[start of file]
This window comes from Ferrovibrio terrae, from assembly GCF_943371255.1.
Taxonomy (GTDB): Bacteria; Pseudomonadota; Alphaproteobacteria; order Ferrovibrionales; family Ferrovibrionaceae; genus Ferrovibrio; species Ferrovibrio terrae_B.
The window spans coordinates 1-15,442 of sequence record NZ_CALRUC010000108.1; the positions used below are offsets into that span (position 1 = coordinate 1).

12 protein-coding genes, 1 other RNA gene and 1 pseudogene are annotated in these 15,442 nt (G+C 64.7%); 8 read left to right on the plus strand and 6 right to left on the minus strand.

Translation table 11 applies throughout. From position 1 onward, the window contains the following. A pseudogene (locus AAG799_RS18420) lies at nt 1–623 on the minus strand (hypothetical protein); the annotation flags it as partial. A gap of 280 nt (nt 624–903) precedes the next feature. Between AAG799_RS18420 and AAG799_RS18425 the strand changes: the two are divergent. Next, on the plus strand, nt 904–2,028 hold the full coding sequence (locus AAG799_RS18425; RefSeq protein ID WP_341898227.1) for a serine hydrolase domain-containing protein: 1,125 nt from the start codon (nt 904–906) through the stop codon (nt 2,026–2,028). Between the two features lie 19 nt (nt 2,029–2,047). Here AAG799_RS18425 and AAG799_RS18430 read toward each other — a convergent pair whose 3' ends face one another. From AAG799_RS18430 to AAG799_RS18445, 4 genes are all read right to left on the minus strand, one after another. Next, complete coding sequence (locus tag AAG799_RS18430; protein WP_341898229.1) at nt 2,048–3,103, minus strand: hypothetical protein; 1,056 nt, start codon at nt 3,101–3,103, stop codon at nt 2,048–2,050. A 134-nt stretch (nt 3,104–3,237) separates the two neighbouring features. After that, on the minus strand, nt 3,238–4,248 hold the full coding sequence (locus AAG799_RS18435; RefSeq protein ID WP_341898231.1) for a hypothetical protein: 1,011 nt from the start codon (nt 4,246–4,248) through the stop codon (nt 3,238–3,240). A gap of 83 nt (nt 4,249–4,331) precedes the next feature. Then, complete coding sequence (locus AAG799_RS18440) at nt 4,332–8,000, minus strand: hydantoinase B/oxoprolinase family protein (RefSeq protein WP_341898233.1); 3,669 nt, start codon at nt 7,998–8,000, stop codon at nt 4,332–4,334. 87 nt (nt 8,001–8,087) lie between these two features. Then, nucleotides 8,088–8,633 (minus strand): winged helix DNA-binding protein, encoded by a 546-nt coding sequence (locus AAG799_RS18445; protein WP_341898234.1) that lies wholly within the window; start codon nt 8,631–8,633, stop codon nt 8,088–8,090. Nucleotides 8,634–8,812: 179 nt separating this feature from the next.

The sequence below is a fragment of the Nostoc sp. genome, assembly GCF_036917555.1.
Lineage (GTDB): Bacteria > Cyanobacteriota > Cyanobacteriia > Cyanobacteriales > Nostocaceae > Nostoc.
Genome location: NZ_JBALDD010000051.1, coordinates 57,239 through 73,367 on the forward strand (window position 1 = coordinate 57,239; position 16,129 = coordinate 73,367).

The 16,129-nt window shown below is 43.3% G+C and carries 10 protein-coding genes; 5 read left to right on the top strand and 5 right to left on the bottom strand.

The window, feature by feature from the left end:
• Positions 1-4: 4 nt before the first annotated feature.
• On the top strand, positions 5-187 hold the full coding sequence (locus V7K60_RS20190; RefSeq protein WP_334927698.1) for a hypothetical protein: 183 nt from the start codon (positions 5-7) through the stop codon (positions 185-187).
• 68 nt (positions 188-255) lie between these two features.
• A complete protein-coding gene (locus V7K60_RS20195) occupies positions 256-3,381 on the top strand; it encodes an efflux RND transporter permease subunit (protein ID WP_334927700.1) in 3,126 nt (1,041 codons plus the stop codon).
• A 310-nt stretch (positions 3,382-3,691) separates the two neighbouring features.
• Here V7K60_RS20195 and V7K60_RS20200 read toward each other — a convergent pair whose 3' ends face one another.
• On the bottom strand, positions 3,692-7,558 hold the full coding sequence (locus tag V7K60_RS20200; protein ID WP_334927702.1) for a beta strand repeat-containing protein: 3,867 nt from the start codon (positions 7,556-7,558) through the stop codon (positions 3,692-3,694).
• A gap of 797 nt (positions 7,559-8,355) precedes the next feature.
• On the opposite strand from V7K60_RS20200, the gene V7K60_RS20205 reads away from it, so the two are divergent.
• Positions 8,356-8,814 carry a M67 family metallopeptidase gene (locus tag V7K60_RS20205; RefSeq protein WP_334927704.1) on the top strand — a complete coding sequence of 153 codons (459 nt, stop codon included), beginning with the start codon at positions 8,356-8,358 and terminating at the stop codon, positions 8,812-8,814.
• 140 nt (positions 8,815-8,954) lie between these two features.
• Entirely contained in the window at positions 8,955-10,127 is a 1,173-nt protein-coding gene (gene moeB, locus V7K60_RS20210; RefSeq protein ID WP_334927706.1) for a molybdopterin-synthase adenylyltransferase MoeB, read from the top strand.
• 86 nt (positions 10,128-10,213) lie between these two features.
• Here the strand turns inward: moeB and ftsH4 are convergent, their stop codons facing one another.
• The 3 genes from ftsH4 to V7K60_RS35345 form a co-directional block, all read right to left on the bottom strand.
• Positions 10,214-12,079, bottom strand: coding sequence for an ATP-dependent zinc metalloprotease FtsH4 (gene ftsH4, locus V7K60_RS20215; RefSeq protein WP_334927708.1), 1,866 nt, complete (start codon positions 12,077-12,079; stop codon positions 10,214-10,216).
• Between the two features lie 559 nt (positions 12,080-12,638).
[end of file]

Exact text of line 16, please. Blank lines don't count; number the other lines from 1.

• Here V7K60_RS20195 and V7K60_RS20200 read toward each other — a convergent pair whose 3' ends face one another.